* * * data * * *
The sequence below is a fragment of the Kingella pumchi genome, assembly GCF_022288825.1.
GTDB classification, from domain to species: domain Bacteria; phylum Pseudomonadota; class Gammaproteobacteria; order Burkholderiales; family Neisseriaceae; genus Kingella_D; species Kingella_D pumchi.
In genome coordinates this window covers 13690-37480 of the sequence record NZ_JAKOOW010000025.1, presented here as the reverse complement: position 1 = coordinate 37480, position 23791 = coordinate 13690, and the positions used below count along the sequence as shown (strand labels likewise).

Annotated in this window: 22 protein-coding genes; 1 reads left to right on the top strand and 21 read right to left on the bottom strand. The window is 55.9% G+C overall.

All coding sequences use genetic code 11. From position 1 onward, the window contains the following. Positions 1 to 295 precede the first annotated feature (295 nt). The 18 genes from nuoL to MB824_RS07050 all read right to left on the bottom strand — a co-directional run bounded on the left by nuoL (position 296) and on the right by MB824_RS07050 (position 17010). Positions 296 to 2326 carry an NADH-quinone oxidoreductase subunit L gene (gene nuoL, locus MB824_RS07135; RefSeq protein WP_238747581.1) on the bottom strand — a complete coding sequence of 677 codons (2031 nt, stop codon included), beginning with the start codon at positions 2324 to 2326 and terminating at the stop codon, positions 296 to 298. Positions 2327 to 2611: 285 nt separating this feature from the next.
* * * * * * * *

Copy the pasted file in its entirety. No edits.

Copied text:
The sequence below is a fragment of the Kingella pumchi genome, assembly GCF_022288825.1.
GTDB classification, from domain to species: domain Bacteria; phylum Pseudomonadota; class Gammaproteobacteria; order Burkholderiales; family Neisseriaceae; genus Kingella_D; species Kingella_D pumchi.
In genome coordinates this window covers 13690-37480 of the sequence record NZ_JAKOOW010000025.1, presented here as the reverse complement: position 1 = coordinate 37480, position 23791 = coordinate 13690, and the positions used below count along the sequence as shown (strand labels likewise).

Annotated in this window: 22 protein-coding genes; 1 reads left to right on the top strand and 21 read right to left on the bottom strand. The window is 55.9% G+C overall.

All coding sequences use genetic code 11. From position 1 onward, the window contains the following. Positions 1 to 295 precede the first annotated feature (295 nt). The 18 genes from nuoL to MB824_RS07050 all read right to left on the bottom strand — a co-directional run bounded on the left by nuoL (position 296) and on the right by MB824_RS07050 (position 17010). Positions 296 to 2326 carry an NADH-quinone oxidoreductase subunit L gene (gene nuoL, locus MB824_RS07135; RefSeq protein WP_238747581.1) on the bottom strand — a complete coding sequence of 677 codons (2031 nt, stop codon included), beginning with the start codon at positions 2324 to 2326 and terminating at the stop codon, positions 296 to 298. Positions 2327 to 2611: 285 nt separating this feature from the next.